The decision of the Big Three to ensure the complete disarmament and demilitarization of Germany and to impose high reparations on the defeated enemy was important for Germany. And of considerable importance was the agreement to invite France (that is, its provisional government under Charles de Gaulle) as the fourth power to participate in Allied control of Germany and to grant the French their own zone of occupation. The French occupation zone was cut in the southwest from the American and British occupation areas that had already been defined; the Soviet zone was to remain unchanged. And France should also be involved in the joint administration of the capital Berlin. The originally planned division of Berlin into three sectors was corrected, France was assigned its own sector.

Just like the summit meeting in Yalta in February, de Gaulle was not invited to the last war conference in Potsdam from July 17 to August 2, 1945. The awareness of being viewed and treated only as a second-rate factor hurt immensely in Paris. This had consequences for French policy towards Germany in the next few years, because France initially blocked all joint decisions on Germany in order to achieve its own goals.

Plans to divide Germany

The plans and considerations for the division and fragmentation of Germany soon proved to be out of date in the final phase of the war. A British planning staff had already come to the conclusion in autumn 1944 that a political division of Germany would weaken its economic strength so that serious problems were to be expected: The new state structures would become dependent on other countries, the standard of living would fall, which would result in the The independence of the new states would be in jeopardy and the reduction of the German capacity with regard to the reparations to be paid. One of the main arguments of the British experts was the idea that dismemberment would impoverish Germany, slow the world’s recovery from the war damage and thus, in the long run, harm British economic interests. The legendary "Morgenthau Plan", with which the American Treasury Secretary Henry Morgenthau wanted to turn Germany into an agricultural country without industry, was also off the table at the end of 1944.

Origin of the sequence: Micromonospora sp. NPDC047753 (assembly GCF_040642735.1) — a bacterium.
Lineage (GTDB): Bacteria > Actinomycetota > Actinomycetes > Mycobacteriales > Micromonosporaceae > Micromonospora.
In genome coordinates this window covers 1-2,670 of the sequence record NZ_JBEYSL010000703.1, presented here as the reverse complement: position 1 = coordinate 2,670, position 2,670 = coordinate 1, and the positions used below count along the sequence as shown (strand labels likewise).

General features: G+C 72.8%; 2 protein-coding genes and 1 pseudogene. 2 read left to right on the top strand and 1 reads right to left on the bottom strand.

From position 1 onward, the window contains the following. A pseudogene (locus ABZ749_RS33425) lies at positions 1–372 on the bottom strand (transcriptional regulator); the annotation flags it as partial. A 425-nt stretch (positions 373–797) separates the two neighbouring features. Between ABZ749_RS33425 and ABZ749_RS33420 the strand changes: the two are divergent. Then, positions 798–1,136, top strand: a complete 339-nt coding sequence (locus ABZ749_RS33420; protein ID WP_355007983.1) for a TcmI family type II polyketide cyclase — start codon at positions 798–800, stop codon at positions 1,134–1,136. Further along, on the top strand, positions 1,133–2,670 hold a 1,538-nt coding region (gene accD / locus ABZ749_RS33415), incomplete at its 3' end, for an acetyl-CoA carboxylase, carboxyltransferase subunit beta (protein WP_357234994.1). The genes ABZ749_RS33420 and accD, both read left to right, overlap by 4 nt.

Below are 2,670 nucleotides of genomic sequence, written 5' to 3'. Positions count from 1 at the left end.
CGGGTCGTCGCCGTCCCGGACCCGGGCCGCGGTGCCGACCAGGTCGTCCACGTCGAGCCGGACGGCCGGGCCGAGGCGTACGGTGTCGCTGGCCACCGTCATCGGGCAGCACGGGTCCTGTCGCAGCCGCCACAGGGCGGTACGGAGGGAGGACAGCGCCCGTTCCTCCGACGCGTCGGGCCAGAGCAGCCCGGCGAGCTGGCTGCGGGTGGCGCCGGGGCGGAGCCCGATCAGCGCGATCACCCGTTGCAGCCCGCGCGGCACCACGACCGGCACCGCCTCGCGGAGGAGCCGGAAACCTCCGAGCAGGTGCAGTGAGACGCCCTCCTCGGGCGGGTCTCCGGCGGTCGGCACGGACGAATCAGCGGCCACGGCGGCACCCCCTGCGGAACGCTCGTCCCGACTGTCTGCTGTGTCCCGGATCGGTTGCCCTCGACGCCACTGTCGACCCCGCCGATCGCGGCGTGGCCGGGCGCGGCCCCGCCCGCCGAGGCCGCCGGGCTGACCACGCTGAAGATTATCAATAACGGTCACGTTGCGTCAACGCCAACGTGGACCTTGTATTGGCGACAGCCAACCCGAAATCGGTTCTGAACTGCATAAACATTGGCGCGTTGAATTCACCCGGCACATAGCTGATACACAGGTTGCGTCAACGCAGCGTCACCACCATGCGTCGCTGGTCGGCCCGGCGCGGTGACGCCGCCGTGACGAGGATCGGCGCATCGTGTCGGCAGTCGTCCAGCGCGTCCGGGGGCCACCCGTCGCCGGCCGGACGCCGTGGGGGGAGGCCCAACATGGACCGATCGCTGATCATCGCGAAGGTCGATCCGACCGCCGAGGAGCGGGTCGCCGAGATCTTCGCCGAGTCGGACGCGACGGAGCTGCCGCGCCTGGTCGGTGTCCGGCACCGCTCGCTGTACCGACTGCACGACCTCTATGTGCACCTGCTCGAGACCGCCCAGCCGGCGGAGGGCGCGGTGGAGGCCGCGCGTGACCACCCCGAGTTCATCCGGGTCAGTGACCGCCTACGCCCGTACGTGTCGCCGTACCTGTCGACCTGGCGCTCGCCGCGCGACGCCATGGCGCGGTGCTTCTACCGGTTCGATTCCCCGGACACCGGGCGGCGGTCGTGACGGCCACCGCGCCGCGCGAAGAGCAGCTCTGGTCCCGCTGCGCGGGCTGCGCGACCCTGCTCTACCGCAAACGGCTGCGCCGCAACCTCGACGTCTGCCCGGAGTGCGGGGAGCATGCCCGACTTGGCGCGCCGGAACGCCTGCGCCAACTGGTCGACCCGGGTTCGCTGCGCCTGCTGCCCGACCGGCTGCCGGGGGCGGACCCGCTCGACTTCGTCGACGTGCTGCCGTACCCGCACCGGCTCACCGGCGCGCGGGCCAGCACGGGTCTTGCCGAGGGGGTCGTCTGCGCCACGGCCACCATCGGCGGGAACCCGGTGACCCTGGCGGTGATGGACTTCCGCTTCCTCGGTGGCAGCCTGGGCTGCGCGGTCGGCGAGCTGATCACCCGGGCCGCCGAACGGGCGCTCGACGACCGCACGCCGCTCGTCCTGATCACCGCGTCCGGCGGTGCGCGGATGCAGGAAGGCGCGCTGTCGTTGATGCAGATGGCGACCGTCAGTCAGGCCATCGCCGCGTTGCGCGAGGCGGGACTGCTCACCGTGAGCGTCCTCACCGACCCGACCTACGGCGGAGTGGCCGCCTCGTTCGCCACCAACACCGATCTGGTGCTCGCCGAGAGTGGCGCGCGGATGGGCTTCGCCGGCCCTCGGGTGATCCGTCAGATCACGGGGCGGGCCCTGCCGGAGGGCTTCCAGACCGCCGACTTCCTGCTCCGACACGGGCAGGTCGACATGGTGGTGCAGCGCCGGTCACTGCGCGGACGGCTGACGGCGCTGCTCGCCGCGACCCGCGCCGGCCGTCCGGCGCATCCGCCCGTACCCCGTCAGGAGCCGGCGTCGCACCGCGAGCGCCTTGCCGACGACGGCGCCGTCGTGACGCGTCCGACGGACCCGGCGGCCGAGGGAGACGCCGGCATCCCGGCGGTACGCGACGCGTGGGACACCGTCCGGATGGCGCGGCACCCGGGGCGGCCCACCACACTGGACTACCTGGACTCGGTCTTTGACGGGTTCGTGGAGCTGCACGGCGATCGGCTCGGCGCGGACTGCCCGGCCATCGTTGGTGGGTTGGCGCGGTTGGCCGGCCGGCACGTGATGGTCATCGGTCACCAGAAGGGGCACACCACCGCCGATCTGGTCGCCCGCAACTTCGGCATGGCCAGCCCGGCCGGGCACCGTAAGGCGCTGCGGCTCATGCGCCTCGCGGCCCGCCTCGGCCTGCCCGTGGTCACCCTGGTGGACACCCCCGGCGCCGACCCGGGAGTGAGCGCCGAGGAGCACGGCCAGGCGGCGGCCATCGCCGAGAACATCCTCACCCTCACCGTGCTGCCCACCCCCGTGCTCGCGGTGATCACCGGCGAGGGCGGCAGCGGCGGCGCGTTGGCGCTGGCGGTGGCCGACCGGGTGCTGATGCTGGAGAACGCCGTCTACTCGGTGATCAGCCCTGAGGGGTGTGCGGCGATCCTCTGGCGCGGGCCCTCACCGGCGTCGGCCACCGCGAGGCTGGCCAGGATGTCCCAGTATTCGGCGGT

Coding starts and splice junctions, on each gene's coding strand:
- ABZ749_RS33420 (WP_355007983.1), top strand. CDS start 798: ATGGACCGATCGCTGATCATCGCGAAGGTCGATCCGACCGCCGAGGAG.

The British Chancellor of the Exchequer John Anderson had opposed plans to partition Germany in early March 1945. He, too, cited economic reasons when he wrote in a memorandum that, in his view, Britain could pursue either a reparations policy or a dismemberment policy, but certainly not both at once.

The intention to dissect Germany, as it was propagated at the Tehran summit conference of the anti-Hitler coalition in November 1943, apparently confirmed at the Crimean conference in February 1945 and institutionalized by the establishment of a corresponding commission, was actually buried in February 1945 . The economically-minded politicians in Washington and London did not want to harm themselves: a controlled German industry would both guarantee security and serve British economic interests while simultaneously disarming and demilitarizing Germany.

The British Foreign Minister Robert Anthony Eden tried to convince politicians of this, who only thought of holding down Germany: A handful of small German states would be economically ballast and politically a source of unrest for the winners of the world war. Both of these together would create a difficult to bear mortgage for the hoped-for new order in Europe.

The anti-communist slogans of National Socialist propaganda influenced the imagination of Germans well beyond 1945. Part of these slogans, because it was also used in the West during the Cold War era, was particularly effective and lasting, and also served as a consolation in defeat. The anti-communist slogans made it easier for West Germany to submit to the victors because they soon learned to understand them as protective powers against the Stalinist Soviet Union.